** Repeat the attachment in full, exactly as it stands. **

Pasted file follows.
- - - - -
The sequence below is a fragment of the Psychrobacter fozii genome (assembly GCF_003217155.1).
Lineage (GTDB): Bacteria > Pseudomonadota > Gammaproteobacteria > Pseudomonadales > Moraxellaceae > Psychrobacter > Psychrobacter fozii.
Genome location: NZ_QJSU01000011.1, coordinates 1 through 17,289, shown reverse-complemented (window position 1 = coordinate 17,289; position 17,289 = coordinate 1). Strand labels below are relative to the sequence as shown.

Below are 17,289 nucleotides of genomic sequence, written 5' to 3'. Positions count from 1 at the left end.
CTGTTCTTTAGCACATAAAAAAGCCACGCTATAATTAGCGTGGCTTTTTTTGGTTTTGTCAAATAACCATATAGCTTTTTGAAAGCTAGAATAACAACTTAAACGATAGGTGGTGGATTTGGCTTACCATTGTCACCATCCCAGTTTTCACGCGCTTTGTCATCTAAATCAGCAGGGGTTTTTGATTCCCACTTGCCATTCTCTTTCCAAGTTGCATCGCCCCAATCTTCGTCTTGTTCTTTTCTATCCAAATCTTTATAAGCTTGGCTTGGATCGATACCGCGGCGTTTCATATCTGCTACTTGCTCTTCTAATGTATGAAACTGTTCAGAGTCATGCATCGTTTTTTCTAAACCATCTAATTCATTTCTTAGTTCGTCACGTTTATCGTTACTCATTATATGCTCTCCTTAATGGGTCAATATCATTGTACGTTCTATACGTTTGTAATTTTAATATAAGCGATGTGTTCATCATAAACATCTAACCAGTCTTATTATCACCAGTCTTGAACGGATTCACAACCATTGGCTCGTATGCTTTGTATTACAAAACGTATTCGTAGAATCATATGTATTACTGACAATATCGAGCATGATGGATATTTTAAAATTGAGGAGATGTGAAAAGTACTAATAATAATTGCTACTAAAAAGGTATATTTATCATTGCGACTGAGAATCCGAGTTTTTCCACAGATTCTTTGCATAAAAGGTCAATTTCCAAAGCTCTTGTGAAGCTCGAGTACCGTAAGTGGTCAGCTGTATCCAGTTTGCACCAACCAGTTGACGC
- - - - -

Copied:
The sequence below is a fragment of the Psychrobacter fozii genome (assembly GCF_003217155.1).
Lineage (GTDB): Bacteria > Pseudomonadota > Gammaproteobacteria > Pseudomonadales > Moraxellaceae > Psychrobacter > Psychrobacter fozii.
Genome location: NZ_QJSU01000011.1, coordinates 1 through 17,289, shown reverse-complemented (window position 1 = coordinate 17,289; position 17,289 = coordinate 1). Strand labels below are relative to the sequence as shown.

Below are 17,289 nucleotides of genomic sequence, written 5' to 3'. Positions count from 1 at the left end.
CTGTTCTTTAGCACATAAAAAAGCCACGCTATAATTAGCGTGGCTTTTTTTGGTTTTGTCAAATAACCATATAGCTTTTTGAAAGCTAGAATAACAACTTAAACGATAGGTGGTGGATTTGGCTTACCATTGTCACCATCCCAGTTTTCACGCGCTTTGTCATCTAAATCAGCAGGGGTTTTTGATTCCCACTTGCCATTCTCTTTCCAAGTTGCATCGCCCCAATCTTCGTCTTGTTCTTTTCTATCCAAATCTTTATAAGCTTGGCTTGGATCGATACCGCGGCGTTTCATATCTGCTACTTGCTCTTCTAATGTATGAAACTGTTCAGAGTCATGCATCGTTTTTTCTAAACCATCTAATTCATTTCTTAGTTCGTCACGTTTATCGTTACTCATTATATGCTCTCCTTAATGGGTCAATATCATTGTACGTTCTATACGTTTGTAATTTTAATATAAGCGATGTGTTCATCATAAACATCTAACCAGTCTTATTATCACCAGTCTTGAACGGATTCACAACCATTGGCTCGTATGCTTTGTATTACAAAACGTATTCGTAGAATCATATGTATTACTGACAATATCGAGCATGATGGATATTTTAAAATTGAGGAGATGTGAAAAGTACTAATAATAATTGCTACTAAAAAGGTATATTTATCATTGCGACTGAGAATCCGAGTTTTTCCACAGATTCTTTGCATAAAAGGTCAATTTCCAAAGCTCTTGTGAAGCTCGAGTACCGTAAGTGGTCAGCTGTATCCAGTTTGCACCAACCAGTTGACGC